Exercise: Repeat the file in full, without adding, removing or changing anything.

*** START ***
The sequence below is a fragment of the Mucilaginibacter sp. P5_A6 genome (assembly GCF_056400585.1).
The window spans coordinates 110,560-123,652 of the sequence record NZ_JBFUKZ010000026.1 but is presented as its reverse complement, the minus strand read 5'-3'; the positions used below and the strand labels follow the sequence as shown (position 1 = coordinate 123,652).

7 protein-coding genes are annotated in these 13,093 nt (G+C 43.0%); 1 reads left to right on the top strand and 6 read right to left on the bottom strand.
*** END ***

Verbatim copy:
The sequence below is a fragment of the Mucilaginibacter sp. P5_A6 genome (assembly GCF_056400585.1).
The window spans coordinates 110,560-123,652 of the sequence record NZ_JBFUKZ010000026.1 but is presented as its reverse complement, the minus strand read 5'-3'; the positions used below and the strand labels follow the sequence as shown (position 1 = coordinate 123,652).

7 protein-coding genes are annotated in these 13,093 nt (G+C 43.0%); 1 reads left to right on the top strand and 6 read right to left on the bottom strand.